National senior women’s football team head coach Hubert Busby says that he is targeting a late November camp for the Reggae Girlz, with the goal of having an international friendly in December. This, however, relies on the COVID-19 pandemic situation not worsening.
The team has been inactive for seven months because of the pandemic and the consequent cancellation of international windows in the summer. Their last competitive fixture was February 4, when they played St Kitts and Nevis in the final group match of the Concacaf Olympic qualifying tournament held in the United States.
With the recent news of the cancellation of proposed senior men’s matches in the October international window, Busby is hopeful that the Girlz will assemble in November for camp, accepting that October is no longer viable.
“I think October is a write-off for both men and women,” Busby told The Gleaner. “That seems to be Concacaf’s stance on it, and, obviously, you have to agree. I do think that the end of November and the one in December is a possibility, but again, it’s all very difficult, especially with our players being based in Europe.”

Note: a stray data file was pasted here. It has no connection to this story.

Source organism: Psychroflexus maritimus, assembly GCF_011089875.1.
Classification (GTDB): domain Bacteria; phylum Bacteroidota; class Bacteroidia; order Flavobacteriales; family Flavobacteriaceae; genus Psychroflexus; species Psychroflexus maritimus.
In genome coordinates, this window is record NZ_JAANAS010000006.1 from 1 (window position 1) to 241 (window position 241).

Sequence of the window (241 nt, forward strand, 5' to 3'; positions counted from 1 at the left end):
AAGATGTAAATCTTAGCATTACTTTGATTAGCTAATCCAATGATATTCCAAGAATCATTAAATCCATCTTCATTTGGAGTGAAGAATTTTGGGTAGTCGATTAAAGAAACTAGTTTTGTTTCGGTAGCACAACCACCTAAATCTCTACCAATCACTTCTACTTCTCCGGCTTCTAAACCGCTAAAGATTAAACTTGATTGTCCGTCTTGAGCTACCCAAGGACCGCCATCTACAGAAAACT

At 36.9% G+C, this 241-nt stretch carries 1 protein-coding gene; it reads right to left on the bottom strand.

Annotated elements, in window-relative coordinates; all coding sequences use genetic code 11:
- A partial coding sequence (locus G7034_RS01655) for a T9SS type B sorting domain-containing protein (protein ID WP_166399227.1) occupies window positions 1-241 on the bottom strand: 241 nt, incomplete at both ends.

While international games are at a standstill for some continents, the majority of players have resumed their club obligations in the United States and Europe. However, Busby says that assembling the group will pose challenges as clubs will be reluctant to release overseas-based players, specifically those from European clubs, because of travel restrictions.
“A lot of their clubs, unless they go for winter break, don’t really want to release them because when they go back, they’ll have to sit out two weeks before they come back into the group,” he said. “And so, that’s why you only see European teams have friendlies, or train, because the restrictions are a lot lighter than what is going on in the Americas right now.”
Busby said that he has been in constant contact with the team and has updated the players on developments and plans on going forward. While acknowledging that the health crisis is out of their hands, he says that their health is paramount.
“The most important thing is that we want our players to be safe,” he said. “So I think it’s important that we just kind of see where things are at. But if we can get something in that November or December window, then that would be great.”
According to the revised FIFA calendar, the next available international window for women’s football would be between November 23 and December 1, the final window of 2020.